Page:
INTRODUCTION: President Ferdinand Marcos of the Philippines has been re-elected with an overwhelming majority.
GV & SV Signs "please get out and vote. (2 SHOTS)
SV & CU Marcos election poster. (2 SHOTS)
GV & SV People rallying with man addressing crowd in english and crowd applauding. (3 SHOTS)
SV & CU Demonstrators and slogans "boycott" and "restore all democratic rights" and "dismantle all U.S. military bases" and "restore the right to strike". (3 SHOTS)
INTERIOR LV & CU President Marcos at election rally, speaking. (3 SHOTS)
SV & CU Mdme Marcos voting and placing ballot in box. (2 SHOTS)
GV & SV EXTERIOR People walking to rural police station to register votes. (3 SHOTS)
SV Rural community centre.
SV & CU INTERIOR Voters queueing at official table and having thumb prints taken. (2 SHOTS)
SV & CU People recording their votes.
SPEECH ON FILM (TRANSCRIPT)
MARCOS: (SEQ 5): "Reflect deeply and carefully on the issues of this election and only then choose the course you wish the nation to take. There is only one interest to be born in mind in this political exercise, the interests and the future of the nation."
Script is copyright Reuters Limited. All rights reserved
Background: INTRODUCTION: President Ferdinand Marcos of the Philippines has been re-elected with an overwhelming majority. In the first Presidential election in the country since 1969, the President was returned to power for a further six years, but already his opponents are claiming the poll was rigged and was a colossal farce.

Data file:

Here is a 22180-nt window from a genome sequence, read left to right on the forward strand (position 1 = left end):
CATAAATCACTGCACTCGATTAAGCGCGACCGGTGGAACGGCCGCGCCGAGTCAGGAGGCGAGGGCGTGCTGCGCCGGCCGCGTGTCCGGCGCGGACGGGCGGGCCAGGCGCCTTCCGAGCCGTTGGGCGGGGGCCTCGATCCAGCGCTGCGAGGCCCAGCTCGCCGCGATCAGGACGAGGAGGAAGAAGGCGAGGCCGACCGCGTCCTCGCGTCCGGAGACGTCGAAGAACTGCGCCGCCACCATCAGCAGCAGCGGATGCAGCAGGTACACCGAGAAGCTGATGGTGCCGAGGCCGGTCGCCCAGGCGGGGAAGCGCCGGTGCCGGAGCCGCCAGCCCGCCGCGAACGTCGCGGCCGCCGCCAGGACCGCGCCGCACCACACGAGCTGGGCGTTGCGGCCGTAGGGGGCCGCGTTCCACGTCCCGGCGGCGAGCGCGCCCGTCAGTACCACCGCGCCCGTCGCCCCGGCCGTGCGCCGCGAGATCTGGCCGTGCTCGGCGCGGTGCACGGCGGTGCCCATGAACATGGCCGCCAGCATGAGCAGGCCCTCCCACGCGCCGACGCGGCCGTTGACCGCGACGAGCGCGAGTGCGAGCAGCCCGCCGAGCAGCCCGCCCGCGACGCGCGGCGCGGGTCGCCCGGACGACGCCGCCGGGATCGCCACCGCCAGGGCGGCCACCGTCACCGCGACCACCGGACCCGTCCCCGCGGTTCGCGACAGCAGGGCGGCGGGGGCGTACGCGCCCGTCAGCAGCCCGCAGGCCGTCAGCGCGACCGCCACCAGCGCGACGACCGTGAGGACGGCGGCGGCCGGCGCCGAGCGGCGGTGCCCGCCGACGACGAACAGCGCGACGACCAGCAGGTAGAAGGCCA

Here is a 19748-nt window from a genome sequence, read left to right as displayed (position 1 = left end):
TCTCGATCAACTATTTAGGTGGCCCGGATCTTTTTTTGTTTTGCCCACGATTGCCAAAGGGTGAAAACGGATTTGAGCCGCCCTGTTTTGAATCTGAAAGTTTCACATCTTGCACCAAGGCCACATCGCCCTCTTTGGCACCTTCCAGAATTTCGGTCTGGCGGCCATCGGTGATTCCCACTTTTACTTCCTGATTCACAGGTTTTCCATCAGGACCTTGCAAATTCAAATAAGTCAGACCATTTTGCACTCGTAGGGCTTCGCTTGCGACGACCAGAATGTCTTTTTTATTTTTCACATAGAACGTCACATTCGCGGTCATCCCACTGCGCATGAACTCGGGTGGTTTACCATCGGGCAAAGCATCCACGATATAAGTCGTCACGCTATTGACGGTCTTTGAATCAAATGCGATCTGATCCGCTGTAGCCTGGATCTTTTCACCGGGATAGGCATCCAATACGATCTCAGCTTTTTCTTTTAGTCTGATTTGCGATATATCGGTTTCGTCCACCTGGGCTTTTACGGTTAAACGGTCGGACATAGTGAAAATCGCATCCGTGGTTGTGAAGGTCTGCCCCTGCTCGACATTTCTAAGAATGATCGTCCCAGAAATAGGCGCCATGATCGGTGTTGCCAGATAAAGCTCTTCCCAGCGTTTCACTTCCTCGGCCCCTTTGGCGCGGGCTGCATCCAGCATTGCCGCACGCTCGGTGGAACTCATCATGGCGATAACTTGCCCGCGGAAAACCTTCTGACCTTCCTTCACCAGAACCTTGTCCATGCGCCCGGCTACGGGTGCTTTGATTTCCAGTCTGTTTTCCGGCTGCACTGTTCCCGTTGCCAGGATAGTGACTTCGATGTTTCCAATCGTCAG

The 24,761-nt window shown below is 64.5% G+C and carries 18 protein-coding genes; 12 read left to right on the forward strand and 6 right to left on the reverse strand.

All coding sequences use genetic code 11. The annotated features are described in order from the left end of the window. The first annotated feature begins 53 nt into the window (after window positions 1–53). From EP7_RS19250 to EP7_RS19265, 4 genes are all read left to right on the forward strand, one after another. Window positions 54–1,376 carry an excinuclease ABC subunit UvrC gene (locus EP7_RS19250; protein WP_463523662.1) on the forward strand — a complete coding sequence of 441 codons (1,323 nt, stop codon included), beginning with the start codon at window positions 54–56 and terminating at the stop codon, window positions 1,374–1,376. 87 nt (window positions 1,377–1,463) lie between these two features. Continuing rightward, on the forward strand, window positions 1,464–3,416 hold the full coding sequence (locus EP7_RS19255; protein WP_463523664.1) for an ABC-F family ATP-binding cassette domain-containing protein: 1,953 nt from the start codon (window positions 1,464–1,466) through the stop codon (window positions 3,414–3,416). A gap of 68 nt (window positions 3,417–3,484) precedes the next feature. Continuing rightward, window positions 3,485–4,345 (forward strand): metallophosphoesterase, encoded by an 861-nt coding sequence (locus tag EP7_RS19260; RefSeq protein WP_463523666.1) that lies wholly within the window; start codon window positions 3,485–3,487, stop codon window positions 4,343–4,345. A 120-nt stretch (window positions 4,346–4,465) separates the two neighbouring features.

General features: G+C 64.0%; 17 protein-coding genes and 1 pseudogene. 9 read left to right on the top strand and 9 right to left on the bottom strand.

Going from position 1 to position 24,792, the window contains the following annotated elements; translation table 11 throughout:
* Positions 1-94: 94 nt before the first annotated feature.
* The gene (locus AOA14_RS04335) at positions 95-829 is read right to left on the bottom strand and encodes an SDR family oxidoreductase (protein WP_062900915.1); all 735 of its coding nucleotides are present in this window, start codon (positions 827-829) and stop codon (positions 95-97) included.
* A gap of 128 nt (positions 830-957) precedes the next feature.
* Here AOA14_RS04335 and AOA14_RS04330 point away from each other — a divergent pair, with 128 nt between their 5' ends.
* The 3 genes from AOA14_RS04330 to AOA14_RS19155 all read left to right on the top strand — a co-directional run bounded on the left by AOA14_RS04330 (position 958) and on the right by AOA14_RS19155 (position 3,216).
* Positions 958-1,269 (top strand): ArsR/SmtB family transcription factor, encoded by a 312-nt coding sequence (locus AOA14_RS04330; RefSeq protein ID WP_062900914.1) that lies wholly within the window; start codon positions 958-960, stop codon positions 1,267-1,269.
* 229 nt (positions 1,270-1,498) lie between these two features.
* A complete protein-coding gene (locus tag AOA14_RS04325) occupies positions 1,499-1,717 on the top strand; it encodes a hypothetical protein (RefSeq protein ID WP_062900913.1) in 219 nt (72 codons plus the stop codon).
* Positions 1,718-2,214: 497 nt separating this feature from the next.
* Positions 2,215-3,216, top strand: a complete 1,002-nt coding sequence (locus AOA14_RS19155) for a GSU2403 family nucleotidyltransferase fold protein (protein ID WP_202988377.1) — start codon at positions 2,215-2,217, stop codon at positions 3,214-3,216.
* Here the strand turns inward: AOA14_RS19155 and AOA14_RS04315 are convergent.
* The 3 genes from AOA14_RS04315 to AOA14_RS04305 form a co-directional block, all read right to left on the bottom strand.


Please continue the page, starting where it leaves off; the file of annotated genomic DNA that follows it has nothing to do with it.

SYNOPSIS: The poll was held on Tuesday (16 June) and preliminary totals show at least 80 per cent of the electorate voted. President Marcos will be inaugurated at the end of this month (June).
A coalition of the pre-martial law leaders campaigned for a boycott of the election. They claimed the President's control over politics and the government for 16 years, and his influence over the media of the Philippines gave the opposition no chance of an effective campaign. At polling stations in Manila it was clear attempts to persuade the voters to stay away had failed. The threat of jail terms for non-voters and the promise of an amnesty for those who didn't vote in last April's plebiscite, encouraged a good return. President Marcos cast his vote in his home town of Batac. Afterwards he made these brief comments on the election
Mrs Marcos also campaigned throughout the election, urging voters to ignore the call for a boycott of the poll. She joined her husband in voting at the Batac polling centre.
President Marcos came to power in 1965, and four years later was re-elected for a second and constitutionally last term. In 1972 he cleared martial law, and retained power without elections until he lifted martial law, last January. In April's plebiscite, he gained approval for a six-year term without limitations, and called this election.
Although results will not be declared until Saturday (20 June), the President has spoken of appointing Cesar Virata as his first Prime Minister.